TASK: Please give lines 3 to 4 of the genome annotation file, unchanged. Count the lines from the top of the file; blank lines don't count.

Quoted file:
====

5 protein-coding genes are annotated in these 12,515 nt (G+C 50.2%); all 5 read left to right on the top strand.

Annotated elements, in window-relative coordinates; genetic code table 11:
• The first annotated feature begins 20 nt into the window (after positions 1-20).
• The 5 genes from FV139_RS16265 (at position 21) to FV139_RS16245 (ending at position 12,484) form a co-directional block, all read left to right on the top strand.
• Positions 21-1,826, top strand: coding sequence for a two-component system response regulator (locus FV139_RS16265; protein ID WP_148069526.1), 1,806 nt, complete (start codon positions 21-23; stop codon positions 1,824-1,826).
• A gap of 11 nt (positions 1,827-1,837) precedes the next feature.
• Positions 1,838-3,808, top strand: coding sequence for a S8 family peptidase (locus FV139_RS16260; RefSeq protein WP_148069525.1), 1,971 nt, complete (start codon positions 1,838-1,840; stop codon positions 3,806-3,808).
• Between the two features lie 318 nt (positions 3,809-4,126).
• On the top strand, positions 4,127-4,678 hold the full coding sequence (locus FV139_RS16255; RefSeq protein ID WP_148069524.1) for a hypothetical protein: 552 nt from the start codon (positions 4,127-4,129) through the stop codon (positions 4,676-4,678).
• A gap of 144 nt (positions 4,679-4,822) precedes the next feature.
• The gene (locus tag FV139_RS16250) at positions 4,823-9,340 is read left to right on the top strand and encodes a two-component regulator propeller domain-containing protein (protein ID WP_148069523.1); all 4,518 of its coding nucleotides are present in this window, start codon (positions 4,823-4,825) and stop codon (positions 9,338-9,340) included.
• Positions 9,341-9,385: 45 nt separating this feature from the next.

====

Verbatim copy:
• The first annotated feature begins 20 nt into the window (after positions 1-20).
• The 5 genes from FV139_RS16265 (at position 21) to FV139_RS16245 (ending at position 12,484) form a co-directional block, all read left to right on the top strand.